LaTavia admits that she wishes that she'd talked it out with her "sisters" before penning the letter to the group's manager. "It was almost like a bad divorce— you're no longer with your friends, people you love so much. So that was hard in itself," LaTavia told People magazine late last year. The tumultuous split led to a highly publicized lawsuit, as well as the hit single Survivor. As Destiny's Child trimmed down in size, it became more evident that the group was a stepping stone for a solo career, foreshadowing the Mexican Breakfast-inspired Single Ladies video. The organic chemistry of girls that considered themselves sisters was replaced by fictitious friendships and seat fillers. It led to awkward interviews of new girls pretending to share the same enthusiasm for Popeyes and the Galleria Mall too prematurely on Total Access (24/7) and MTV's Diary. The music evidently transitioned away from teenage girls bouncing ideas and real-world experiences off one another, and matured into experiences of producers brought to life by actresses. The coolness and shared storylines in Smart Guy was re-imagined in a Bey-centric Famous Jett Jackson episode. The trio was perhaps the best business decision Mathew Knowles made for Bey's solo career. However, the best parts of Destiny's Child— the urban edge, authenticity, and overall coolness— left with the other two members.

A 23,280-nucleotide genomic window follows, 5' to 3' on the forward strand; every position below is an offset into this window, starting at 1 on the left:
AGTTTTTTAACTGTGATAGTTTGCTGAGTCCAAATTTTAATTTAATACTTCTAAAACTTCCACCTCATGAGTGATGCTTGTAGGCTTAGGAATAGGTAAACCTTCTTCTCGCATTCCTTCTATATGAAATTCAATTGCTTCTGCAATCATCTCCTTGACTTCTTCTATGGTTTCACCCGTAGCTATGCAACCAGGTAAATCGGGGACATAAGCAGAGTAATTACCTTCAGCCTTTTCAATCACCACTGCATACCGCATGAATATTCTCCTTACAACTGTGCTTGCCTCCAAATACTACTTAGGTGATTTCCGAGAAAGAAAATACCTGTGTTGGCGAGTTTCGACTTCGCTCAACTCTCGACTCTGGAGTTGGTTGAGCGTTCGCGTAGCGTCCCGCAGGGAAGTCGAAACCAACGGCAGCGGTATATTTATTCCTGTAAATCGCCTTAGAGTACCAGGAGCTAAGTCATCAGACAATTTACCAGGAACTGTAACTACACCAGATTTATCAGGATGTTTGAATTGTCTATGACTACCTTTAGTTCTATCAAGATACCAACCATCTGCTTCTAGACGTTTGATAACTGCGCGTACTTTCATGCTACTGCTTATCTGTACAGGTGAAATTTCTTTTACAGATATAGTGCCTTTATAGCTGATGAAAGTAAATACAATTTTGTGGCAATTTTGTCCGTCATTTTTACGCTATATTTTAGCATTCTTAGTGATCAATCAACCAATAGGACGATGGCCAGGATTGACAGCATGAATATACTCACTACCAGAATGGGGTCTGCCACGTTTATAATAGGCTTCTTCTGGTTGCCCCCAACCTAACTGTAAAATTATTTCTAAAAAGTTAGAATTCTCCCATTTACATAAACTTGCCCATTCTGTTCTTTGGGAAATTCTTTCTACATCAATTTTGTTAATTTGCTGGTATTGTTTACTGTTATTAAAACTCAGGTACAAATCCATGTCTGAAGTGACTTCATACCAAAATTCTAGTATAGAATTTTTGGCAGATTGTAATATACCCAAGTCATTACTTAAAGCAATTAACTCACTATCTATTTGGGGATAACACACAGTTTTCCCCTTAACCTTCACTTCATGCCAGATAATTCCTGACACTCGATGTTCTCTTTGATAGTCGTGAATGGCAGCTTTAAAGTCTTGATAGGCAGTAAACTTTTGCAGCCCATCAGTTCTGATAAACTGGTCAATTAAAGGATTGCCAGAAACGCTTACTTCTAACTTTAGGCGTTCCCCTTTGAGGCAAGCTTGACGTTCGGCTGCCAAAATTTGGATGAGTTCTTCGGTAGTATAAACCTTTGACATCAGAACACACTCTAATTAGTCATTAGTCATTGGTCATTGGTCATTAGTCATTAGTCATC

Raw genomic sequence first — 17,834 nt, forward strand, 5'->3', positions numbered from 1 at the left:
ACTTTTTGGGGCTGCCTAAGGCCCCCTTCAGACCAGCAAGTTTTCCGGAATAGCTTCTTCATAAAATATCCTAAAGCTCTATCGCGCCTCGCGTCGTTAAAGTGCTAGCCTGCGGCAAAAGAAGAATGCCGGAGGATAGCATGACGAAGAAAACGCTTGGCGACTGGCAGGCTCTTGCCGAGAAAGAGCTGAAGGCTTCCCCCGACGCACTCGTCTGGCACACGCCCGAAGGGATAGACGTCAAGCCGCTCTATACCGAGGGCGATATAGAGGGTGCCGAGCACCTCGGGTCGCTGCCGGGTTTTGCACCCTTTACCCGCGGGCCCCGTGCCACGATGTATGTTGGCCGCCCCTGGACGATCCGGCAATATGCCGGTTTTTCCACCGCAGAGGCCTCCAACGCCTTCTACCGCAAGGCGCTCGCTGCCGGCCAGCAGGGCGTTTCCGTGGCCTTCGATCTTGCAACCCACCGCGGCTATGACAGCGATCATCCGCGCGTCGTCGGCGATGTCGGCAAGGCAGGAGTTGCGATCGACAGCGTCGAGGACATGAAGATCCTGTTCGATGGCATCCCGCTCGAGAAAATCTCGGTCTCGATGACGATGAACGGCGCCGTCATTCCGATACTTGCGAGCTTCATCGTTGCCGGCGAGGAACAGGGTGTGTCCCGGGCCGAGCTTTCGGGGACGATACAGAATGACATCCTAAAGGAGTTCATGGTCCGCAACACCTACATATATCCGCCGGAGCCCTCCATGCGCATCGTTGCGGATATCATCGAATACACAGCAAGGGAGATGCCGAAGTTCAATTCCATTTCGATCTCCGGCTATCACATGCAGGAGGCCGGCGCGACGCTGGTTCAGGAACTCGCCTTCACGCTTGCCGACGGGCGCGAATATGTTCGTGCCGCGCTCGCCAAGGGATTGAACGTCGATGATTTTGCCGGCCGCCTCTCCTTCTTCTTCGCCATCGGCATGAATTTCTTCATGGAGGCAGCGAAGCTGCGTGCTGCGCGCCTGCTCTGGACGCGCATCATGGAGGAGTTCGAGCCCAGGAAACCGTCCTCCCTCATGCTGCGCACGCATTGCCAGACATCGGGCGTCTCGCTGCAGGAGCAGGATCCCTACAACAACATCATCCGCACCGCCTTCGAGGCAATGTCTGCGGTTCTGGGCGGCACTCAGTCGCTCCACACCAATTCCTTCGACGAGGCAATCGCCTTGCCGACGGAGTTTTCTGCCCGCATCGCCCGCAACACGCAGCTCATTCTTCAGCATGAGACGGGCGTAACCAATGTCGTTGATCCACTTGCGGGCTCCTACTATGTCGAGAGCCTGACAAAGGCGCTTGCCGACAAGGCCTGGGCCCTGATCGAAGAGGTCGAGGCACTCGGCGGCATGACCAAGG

The girls grew up in the same Houston neighborhood, spending exorbitant amounts of time in the years that are arguably the most crucial to a person's development and outlook on life. Bey's success is omnipresent, however, I can't help but wonder: does she ever miss her girls? Aside from Kelly, Bey's closest companions are either family or have worked for her at some point (and at times a combination of both). We have all fallen ill with a close friend during some time in our lives. However, if we are lucky, we find our way back to them over time. I can't help but think that the girls would have been stronger together, experiencing somewhat comparable solo careers and LaTavia becoming the music engineer that she aspired to be. While Beyoncé experienced personal tradeoffs, I do believe that the rebranding of Destiny's Child was more harmful to Kelly's career than the original lineup would have been. Kelly was the second lead vocalist and actually had a stronger voice than Bey back in DC4 days. Venturing out on her own, Motivation was a hit, however, her career never sustained itself in the ways we'd hoped for. LeToya always had the image of a star and her debut single Torn peaked at number 2 on the U.S. Hot R&B/Hip-Hop list in 2006. LaTavia went on to do some acting post-Destiny's Child and often discusses battling alcoholism after the lawsuit. Though a DC(5?) reunion is unforeseeable, I do hope that the ladies' reconciliation spans deeper than apologies and occasional Instagram likes. In my own perfect world, they'd get back to the sisterhood-- even behind closed doors.